George Lonergan, owner of J&J Equipment in Brewerton, NY, estimates that in the most wintry climates of the United States upwards of 90% of the parking lot and street sweeping equipment hibernates for the winter. But you can't just drive your sweeper into your yard and park it.
"This is expensive equipment that needs to be taken care of or it won't work properly," says Lonergan, who markets the Tymco lines throughout upstate New York. "By taking care of your sweeper properly you can help extend the life of your investment."
One of the first decisions contract sweepers need to make is whether to shut down for the winter, essentially mothballing units until spring, or to sweep intermittently throughout the winter as weather allows.
"Some contractors, especially in places like Syracuse or Buffalo that get a lot of snow, just shut down," Lonergan says. "But in places like Albany that don't get as much snow, some sweepers will get out and sweep if the temperature gets into the upper 30s or low 40s. It makes the spring cleaning easier."
But whether you're shutting down your sweeping or trying to squeeze some extra work out of your machines during the winter months, you need to properly prepare your equipment for the cold. And your main concern should be the water used in your sweeper.
Water serves to suppress dust and acts as a lubricant, according to Gary Eatinger, customer service rep, Elgin Sweeper Co.
"On air machines water holds the dust down from side brooms so that could be considered an optional use," he says. "The pickup head, on the other hand, requires water in the suction hose at all times. Water acts as a lubricant of particulates going at great speed into the hopper."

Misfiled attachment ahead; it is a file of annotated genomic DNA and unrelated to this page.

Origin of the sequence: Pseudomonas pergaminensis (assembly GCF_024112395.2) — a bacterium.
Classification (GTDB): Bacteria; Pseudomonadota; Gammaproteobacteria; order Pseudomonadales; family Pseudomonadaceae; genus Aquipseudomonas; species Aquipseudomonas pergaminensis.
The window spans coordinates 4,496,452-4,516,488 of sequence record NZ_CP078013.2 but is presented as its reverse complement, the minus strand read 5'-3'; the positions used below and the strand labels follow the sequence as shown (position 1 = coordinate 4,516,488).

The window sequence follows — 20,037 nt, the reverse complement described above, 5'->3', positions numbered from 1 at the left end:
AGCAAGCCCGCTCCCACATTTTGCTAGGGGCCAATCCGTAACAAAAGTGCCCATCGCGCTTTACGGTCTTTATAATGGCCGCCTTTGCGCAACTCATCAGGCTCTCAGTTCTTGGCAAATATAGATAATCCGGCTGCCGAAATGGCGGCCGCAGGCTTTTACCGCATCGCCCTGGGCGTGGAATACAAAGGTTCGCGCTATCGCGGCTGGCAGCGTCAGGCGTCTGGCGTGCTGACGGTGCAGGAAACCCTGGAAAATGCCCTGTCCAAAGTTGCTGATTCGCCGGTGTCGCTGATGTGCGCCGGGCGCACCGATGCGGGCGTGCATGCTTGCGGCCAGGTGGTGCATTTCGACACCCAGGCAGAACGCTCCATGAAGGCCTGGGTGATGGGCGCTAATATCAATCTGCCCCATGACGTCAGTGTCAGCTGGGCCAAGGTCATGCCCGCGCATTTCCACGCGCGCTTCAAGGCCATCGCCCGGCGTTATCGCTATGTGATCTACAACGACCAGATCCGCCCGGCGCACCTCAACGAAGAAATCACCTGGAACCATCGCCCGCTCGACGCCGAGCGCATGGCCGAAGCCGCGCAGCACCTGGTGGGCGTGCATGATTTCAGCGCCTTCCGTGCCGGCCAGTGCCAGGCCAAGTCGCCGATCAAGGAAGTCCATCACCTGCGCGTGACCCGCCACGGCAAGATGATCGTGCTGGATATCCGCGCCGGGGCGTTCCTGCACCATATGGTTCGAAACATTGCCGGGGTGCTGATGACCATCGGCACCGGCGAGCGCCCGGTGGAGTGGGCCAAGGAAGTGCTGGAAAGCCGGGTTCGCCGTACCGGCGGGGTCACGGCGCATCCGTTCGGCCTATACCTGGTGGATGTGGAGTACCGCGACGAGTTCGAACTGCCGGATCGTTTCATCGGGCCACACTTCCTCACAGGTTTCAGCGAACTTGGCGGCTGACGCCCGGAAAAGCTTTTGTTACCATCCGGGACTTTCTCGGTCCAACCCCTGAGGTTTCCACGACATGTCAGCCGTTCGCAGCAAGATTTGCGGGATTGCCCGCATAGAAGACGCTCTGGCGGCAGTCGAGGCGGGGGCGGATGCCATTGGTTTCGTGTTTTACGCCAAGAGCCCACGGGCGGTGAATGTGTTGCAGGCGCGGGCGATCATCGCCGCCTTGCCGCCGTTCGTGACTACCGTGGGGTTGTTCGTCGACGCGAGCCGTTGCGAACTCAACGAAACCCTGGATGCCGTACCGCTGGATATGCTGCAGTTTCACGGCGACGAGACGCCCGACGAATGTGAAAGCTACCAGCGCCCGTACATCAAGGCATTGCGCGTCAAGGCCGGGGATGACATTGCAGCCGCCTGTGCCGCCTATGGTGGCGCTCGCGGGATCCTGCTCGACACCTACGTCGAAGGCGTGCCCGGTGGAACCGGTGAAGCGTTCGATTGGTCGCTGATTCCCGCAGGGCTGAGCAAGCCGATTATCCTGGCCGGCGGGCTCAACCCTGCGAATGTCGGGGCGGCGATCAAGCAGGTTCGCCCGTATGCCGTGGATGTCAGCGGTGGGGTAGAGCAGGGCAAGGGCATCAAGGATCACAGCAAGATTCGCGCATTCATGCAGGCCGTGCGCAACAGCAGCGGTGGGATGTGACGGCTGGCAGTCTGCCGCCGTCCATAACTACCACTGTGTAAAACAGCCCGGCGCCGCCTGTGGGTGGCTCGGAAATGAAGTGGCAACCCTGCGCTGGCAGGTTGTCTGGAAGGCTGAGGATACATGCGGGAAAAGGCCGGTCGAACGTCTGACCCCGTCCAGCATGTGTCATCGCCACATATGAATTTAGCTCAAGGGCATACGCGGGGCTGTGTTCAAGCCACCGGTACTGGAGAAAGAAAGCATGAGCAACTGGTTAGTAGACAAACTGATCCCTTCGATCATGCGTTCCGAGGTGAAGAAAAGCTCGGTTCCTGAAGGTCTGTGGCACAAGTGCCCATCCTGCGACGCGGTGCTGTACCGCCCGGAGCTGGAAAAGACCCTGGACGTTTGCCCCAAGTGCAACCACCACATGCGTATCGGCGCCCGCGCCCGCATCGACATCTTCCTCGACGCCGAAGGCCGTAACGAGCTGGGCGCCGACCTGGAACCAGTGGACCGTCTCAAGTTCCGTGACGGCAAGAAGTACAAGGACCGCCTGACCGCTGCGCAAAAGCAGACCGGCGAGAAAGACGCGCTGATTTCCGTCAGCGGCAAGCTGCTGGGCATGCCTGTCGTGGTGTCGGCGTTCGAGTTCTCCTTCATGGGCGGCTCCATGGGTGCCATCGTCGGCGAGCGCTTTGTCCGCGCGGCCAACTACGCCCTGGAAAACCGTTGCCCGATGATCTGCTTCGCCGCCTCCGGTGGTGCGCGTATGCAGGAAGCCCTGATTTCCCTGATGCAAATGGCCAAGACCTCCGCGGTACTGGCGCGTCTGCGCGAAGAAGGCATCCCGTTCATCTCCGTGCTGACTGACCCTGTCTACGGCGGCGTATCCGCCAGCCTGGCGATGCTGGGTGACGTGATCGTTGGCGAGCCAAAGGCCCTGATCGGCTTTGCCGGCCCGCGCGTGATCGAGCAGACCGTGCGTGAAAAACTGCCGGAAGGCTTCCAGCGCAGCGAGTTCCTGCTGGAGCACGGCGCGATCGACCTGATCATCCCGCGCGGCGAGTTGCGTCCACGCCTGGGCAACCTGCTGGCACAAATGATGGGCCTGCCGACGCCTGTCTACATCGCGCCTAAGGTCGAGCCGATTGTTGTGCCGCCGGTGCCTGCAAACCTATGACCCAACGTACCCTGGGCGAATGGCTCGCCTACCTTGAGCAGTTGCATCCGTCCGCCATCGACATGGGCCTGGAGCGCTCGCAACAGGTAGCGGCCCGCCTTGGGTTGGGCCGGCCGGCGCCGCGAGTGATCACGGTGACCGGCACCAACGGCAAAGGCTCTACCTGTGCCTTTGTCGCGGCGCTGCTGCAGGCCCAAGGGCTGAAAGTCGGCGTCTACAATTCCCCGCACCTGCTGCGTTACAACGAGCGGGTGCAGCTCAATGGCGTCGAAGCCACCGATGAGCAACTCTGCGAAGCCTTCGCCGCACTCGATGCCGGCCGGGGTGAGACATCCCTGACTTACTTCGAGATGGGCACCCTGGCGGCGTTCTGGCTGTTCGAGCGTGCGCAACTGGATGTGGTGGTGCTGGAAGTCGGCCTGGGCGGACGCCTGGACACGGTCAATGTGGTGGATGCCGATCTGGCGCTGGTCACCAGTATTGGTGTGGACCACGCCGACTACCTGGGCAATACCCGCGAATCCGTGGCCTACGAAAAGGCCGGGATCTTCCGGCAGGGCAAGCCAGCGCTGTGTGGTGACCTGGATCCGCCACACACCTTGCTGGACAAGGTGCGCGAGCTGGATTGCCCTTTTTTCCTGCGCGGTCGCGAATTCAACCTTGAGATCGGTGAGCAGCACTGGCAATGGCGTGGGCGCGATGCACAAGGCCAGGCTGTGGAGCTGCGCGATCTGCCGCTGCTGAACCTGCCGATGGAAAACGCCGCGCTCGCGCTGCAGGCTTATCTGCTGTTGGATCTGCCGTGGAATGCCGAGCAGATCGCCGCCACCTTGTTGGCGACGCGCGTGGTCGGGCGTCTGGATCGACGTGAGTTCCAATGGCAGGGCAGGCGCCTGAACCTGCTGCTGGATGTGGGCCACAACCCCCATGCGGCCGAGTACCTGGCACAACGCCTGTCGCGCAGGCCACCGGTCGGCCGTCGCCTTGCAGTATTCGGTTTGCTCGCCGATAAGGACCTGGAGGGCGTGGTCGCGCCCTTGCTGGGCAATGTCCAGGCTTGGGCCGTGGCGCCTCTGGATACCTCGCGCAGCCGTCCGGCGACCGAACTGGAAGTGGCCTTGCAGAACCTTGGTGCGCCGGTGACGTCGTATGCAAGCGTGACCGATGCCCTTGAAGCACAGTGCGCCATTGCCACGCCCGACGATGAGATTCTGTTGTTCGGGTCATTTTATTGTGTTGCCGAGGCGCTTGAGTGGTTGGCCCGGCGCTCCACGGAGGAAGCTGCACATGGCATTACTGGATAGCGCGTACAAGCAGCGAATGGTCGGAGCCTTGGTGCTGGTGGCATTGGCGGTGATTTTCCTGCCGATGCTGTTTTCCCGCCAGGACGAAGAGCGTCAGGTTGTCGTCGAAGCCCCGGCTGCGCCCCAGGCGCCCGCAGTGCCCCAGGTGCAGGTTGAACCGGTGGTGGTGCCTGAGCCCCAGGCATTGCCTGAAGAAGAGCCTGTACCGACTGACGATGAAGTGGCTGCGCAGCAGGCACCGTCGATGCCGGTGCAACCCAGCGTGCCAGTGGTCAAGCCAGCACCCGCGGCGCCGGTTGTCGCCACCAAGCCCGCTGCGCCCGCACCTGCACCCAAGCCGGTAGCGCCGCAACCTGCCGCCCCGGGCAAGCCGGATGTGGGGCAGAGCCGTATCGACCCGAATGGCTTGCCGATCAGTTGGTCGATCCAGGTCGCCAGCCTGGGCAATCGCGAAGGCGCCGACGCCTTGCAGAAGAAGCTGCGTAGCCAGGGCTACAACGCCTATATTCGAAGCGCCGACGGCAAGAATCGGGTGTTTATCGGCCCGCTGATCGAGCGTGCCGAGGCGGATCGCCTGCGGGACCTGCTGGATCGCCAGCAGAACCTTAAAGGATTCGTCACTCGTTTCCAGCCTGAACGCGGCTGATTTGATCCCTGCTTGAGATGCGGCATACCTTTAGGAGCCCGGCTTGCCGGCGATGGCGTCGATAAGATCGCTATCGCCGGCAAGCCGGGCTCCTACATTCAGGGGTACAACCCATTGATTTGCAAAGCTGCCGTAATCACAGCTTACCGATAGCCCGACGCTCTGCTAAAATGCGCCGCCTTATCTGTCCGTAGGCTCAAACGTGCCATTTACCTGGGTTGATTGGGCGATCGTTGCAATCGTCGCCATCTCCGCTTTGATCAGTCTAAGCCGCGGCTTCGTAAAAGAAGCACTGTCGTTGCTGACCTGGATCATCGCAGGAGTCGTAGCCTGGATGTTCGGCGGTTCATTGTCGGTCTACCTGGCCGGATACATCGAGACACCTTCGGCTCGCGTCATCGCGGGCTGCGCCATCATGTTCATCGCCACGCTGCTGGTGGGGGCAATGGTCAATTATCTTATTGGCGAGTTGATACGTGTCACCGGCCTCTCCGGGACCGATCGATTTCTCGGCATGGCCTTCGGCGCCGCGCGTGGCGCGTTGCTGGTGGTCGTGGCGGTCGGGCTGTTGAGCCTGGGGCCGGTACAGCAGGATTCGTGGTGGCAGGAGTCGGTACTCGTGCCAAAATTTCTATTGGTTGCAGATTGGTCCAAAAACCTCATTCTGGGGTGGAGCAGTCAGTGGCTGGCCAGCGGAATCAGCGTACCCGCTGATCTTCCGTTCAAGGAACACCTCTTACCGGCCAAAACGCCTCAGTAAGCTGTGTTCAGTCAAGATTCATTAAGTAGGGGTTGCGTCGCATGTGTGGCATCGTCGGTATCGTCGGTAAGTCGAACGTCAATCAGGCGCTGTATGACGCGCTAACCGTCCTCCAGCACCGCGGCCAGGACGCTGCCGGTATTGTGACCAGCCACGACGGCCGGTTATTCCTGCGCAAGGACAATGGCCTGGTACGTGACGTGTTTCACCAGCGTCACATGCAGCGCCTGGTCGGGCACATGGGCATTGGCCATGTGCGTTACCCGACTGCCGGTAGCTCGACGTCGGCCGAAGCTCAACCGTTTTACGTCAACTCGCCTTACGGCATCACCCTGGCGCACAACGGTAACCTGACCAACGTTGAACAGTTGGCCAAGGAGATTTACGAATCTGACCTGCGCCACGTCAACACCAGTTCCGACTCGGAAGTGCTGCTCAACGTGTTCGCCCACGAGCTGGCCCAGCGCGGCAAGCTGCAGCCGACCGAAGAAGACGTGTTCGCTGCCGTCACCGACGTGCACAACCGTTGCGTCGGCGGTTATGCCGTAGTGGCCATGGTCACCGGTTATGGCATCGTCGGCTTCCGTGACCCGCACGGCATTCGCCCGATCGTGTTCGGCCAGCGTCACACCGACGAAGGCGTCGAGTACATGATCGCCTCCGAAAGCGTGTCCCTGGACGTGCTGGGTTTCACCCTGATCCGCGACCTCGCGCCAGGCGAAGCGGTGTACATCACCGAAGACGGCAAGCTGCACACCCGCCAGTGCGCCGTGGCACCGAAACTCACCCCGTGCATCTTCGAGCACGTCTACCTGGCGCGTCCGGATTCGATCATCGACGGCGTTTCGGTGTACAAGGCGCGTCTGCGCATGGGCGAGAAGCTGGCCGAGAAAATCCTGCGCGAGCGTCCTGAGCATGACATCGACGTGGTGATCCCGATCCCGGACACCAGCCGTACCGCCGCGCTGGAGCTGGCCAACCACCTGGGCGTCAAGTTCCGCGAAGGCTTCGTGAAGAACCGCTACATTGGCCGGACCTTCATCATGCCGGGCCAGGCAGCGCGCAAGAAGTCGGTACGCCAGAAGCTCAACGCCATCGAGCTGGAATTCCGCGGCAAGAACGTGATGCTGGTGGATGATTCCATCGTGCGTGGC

Eatinger says that on mechanical units water is used to suppress dust on side and main brooms, but it's also a lubricant on the brooms.
"If you use water you will save a certain percentage of the life of the broom, they won't wear as fast," he says.
Eatinger says you can sweep without water provided the pavement is damp or not dusty. But contractors intent on sweeping without water need to understand what effect that will have on their equipment.
"The wear parts are going to be sacrificed at a higher-than-normal rate because you're taking sand or other particles and putting a great force behind it and it's hitting against the steel," Eatinger says. "Sweeping without water is like sand blasting all your wear parts."
Nevertheless, the first step in winterizing your sweepers is to drain all the water from them.
"We recommend sweepers stop using water in their sweepers by late November or certainly at the first freeze," Lonergan says. He says that while water won't freeze in the tanks over one night, if temperatures drop below 30 degrees F at night and don't warm back up during the day freezing can happen quickly, expanding the water and cracking the water tank. The same can happen to pumps (three customers last spring), which he says is costly, citing a $175 price tag on an electric pump and $1,100 for a belt-driven pump.
"You have to make sure to get the water out," Lonergan says.
Eatinger says the key is to make sure all the water is out of the lowest spots in the sweeper. He says most sweepers have a low plug, which contractors should remove to drain the water tank. Next remove the filter housing and the element, turn it upside down, and drain it. Once drained put it in the cab, not back in the sweeper. Then, climb in the cab and turn the valves off and on to help drain them as well.
"Most manufacturers these days try to avoid building low spots into their equipment so you drain everything down just like you would preparing a Wisconsin cabin for winter," he says. "The best way to build your cabin is to pitch all the pipes and if you do that you only have to open two valves, one for hot and one for cold, to drain the water to prepare the cabin for winter. Most sweepers are designed the same way."
He says Elgin's Whirlwind MV unit has an innovation enabling the contractor to hookup shop air to blow the system free of water.